SEC Rejects Ark 21Shares’ Bitcoin Spot ETF Filing

Updated by Ryan James
In Brief
  • SEC rejects Ark 21Shares bitcoin ETF, citing a lack of investor protection.
  • This comes after multiple postponements.
  • A new rule change could see spot ETFs approved by mid-2023, following the flurry of rejections.
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Ark 21Shares bitcoin spot ETF has been rejected by the U.S. Securities and Exchange Commission due to a lack of adequate investor protection.

Ark 21Shares is a collaboration between Wall Street titan Cathie Wood’s Ark Investment Management and investment firm 21Shares, which jointly filed an application on behalf of Cboe BZX Exchange to launch its product last July. “The Commission concludes that BZX has not met its burden under the Exchange Act and the Commission’s Rules of Practice to demonstrate that its proposal is consistent with the requirements of Exchange Act Section 6(b)(5), and in particular, the requirement that the rules of a national securities exchange be ‘designed to prevent fraudulent and manipulative acts and practices’ and ‘to protect investors and the public interest,’” the SEC said in a decision statement.

Ruling on the application was delayed multiple times, the most recent postponement taking place in Jan. 2022.

Why no spot ETF?

Spot ETFs track the price of bitcoin directly without requiring clients to own the asset now. The ETFs are governed by the 1933 Securities Act process, requiring the submission of Form 19B-4 to detail how the underlying market is resistant to abuse. SEC Chair Gary Gensler has previously made known a definite preference for a bitcoin futures ETF rather than an ETF that tracks the asset directly. A futures ETF is one where a contract representing the future value of an asset (in this case, cryptocurrency) is bought or sold. The contract contains an agreement to buy or sell cryptocurrency sometime in the future, protecting investors from the inherent volatility of cryptocurrencies. If people believe the price of bitcoin will be high, then the futures contract will be expensive. The futures market is governed by the 1940 Investment Company Act, not requiring Form 19B-4.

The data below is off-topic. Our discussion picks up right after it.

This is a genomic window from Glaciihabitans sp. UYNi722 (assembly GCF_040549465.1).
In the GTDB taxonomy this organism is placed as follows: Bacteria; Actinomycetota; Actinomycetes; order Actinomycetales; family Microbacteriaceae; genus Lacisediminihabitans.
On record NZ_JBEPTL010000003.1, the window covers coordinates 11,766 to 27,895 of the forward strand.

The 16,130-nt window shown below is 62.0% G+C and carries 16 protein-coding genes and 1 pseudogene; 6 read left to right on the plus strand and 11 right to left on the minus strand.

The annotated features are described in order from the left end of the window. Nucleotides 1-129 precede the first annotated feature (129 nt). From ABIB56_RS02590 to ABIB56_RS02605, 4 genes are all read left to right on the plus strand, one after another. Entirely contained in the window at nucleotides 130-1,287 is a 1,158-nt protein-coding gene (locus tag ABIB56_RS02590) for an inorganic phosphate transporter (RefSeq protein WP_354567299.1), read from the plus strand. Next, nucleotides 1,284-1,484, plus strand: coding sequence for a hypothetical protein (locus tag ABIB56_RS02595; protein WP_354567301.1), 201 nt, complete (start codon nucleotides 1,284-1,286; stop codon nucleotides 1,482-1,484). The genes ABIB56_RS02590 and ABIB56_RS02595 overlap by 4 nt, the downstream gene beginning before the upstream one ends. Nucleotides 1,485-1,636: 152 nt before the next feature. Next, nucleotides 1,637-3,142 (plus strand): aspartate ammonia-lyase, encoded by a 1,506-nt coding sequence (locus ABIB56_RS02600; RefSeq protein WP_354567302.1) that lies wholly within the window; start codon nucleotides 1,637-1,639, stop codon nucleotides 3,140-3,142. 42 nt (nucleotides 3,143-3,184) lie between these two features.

SEC rejections frustrate some, but there is hope

 The SEC has rejected multiple spot ETFs, including those from WisdomTree, One River Asset Management, VanEck, NYDIG, and Fidelity. However, a proposed SEC rule change seeking to redefine exchanges reported by Bloomberg Intelligence could see some ETFs approved by mid-2023. “Once crypto exchanges are compliant, the SEC’s primary reason for denying spot bitcoin ETFs would no longer be valid, likely clearing the way for approval,” said James Seyffart and Eric Balchunas wrote on Mar. 24, 2022. Gensler’s reluctance to approve spot ETFs is directly related to the uncertainty on which agency would oversee different areas of the industry, including exchanges.

Until that happens, however, some major industry players are getting impatient, with Grayscale’s CEO Michael Sonnenshein going so far as to say that his company is considering a lawsuit should their application for a bitcoin ETF be rejected by the SEC.

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